The One Thing Your Rabbi Won’t Tell You About Tisha B’Av

Remember when you were a kid and your parents would be talking about something private and somehow in the instant when you’d pop into the room all of a sudden there was a change in the conversation? It was subtle so you couldn’t exactly point out what happened or what changed, but you had a sense that there was a shift in the discussion from just prior to you entering the room and the moment you said, “Hi Mom/Dad!”

I have a feeling akin to this with regard to the upcoming holiday of Tisha B’Av. It’s a holiday that, like a taboo adult conversation, most of the synagogues and organizations don’t talk much about in the open. The Holiday has taken on the familial status of the long lost uncle whose stained reputation seems to be hidden in the deep recesses of our otherwise tidy closets. Tisha B’Av is relegated to a distant place, far behind the shelves stocked with other, more nourishing, Jewish holidays.

I’d like to share my opinion as to why this may be and what we have lost as a result. When I Googled the top 10 things to do in America, the No. 1 ranking on the list was, unsurprisingly, Disney World. Now, I’ve been to Disney (though it’s been about 25 years or so), and I can accept that it really is a fun place to visit. I’m not knocking Disney, in fact if Disney decided to support Aish Minnesota, I’d be the first to send an enthusiastic and emphatic “Thank You” letter, I would simply like to point out that Disney World is a place we associate with FUN. Now, I’m not a “Debbie Downer” and have no problem in general with “FUN,” however, our culture’s primacy with fun is, what I believe to be, the core reason why Tisha B’Av is not mentioned or honored in most of our synagogues.

Tisha B’Av is a heavy and introspective day. It’s a day where we fast for 25 hours. We essentially sit on the floor from sundown until the afternoon of the next day. We don’t shower, we don’t wear leather shoes, we sleep in separate beds from our spouses, it’s simply not a fun day. And therefore, it’s easier to not acknowledge it, as it’s what business people would term: A hard sell. So we gloss over it. We, as in: many rabbis, clergy and admittedly many outreach and engagement organizations such as ours. We all do Purim, Passover, Sukkot. Because they’re fun! It’s easy to sell Purim. Come drink ’til you can’t see and you’ll accrue spiritual merit with each ounce of alcohol is a rather alluring proposition to many people. But come don’t eat or drink, sit on the floor and read morose texts and prayers for 25 hours, is simply not an easy sell.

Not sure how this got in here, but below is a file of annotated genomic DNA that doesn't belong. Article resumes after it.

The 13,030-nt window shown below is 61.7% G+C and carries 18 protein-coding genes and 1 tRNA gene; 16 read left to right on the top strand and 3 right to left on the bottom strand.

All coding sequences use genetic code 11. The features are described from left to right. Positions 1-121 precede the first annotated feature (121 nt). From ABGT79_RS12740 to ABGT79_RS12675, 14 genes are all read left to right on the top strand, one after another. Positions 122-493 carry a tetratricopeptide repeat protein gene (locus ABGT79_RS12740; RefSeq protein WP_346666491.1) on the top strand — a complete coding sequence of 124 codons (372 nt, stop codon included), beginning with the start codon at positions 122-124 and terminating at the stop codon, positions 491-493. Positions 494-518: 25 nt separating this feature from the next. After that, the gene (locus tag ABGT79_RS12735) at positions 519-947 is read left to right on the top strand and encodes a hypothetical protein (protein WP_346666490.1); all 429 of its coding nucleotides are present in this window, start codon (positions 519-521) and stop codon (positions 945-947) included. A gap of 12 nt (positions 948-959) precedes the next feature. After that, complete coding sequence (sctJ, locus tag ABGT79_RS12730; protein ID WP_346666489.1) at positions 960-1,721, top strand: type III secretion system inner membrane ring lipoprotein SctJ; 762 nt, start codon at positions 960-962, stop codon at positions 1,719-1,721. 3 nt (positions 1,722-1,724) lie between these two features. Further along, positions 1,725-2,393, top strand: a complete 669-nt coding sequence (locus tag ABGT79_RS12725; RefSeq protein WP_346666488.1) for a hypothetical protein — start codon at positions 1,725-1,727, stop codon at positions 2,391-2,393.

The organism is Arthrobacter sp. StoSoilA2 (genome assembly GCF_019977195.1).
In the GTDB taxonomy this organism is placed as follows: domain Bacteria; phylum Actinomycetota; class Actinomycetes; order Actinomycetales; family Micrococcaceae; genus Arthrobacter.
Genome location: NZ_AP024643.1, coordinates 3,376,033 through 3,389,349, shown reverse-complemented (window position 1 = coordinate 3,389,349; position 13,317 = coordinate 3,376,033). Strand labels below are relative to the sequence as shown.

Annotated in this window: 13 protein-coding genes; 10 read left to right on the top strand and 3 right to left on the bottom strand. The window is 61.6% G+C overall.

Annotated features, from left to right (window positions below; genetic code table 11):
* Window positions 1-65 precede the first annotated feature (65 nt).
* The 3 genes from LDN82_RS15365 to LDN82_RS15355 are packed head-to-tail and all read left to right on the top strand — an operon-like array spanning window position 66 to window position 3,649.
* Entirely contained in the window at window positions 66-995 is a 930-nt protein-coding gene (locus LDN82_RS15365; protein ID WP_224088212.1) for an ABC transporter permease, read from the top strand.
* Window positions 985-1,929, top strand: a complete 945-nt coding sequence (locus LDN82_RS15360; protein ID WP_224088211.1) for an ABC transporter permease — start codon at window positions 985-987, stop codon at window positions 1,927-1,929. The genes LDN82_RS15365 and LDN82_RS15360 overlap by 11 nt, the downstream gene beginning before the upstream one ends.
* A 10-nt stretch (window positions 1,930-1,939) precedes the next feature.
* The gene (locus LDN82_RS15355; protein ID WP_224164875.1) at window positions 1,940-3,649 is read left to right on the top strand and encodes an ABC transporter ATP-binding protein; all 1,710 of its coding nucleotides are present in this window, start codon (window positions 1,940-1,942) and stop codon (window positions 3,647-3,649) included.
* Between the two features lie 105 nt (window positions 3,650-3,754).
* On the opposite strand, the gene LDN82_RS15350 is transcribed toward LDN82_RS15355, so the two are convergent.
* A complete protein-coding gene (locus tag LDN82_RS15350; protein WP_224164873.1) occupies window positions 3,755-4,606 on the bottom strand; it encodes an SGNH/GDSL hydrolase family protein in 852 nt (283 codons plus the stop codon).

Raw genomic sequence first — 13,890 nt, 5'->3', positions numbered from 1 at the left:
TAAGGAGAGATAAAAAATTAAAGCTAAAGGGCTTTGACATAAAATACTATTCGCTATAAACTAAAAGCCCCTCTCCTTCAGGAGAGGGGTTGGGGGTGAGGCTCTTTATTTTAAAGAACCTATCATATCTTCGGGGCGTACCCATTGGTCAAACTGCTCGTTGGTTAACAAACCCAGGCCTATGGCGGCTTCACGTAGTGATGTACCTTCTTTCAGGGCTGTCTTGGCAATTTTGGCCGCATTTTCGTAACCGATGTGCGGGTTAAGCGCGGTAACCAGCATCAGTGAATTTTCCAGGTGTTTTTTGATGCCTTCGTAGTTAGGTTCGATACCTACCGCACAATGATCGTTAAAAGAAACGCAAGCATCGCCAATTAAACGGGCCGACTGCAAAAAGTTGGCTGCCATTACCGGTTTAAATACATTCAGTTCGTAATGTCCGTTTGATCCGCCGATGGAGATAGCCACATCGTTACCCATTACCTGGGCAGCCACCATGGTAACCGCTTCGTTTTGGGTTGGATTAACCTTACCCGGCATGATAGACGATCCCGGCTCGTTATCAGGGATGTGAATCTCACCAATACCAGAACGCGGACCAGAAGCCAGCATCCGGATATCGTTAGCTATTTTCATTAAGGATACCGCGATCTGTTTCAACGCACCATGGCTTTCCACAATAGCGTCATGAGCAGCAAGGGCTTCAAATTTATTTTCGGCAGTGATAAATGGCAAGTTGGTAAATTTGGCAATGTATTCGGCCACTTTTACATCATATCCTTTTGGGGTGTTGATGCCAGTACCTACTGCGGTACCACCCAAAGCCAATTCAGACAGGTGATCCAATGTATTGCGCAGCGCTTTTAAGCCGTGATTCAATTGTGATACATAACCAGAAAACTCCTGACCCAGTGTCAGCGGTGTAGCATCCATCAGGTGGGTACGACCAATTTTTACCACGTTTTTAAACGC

This explains, in part, why we don’t hear too much about this holiday. But, as a result of all-but-deleting this Holiday from the Jewish calendar, we have lost quite a bit through its absence.

What are we supposed to take away from a day spent in fasting, sitting on the floor, and reading acutely painful descriptions of tragic times throughout our long history?

I believe we are supposed to pause and ask ourselves the most difficult questions of all: Why did these tragedies occur to our people and what am I prepared to do about it? This requires a full day of thinking. Because it is not a simple question to ask. And, like the proverbial genie out of the bottle, once asked, we then need to face up to it.

Like a traffic cop seeking to insure maximum awareness for those travelling through dangerously windy streets, our Sages highlight in nothing short of bright yellow signs, the direction of why the historical tragedies such as the loss of the two Holy Temples occurred on Tisha B’Av. And, more acutely, they note what our role is today in such tragedies. Succinctly put: Intolerance of other’s differences. Our Sages, in their unequivocal and laser sharp language tell us, the soul of the 2nd Temple was sucked out due to the careless attitudes we had toward one another. In Hebrew this is called, Sinat Chinam: Baseless hatred.  Which in essence means, I am completely intolerant of your shortcomings and condemn you for them, while, like an Olympic judo champion, I valiantly protect my own ego from any and all condemnation of my own choices.

So, what we lose from not honoring and engaging in this day is a golden opportunity to help work ourselves out of the mess we are in. When we experience the painful day of Tisha B’Av we are given an impetus to do something different with our attitudes about each other so that next year we may not have to be in such a position again.

Perhaps it is time we encourage our clergy and leaders to reinstitute this oh-so-critical day. And with that, we hope that by next year at this time, we have long moved past our pettiness to true feelings of love, and brother/sisterhood in our Jewish communities the world over.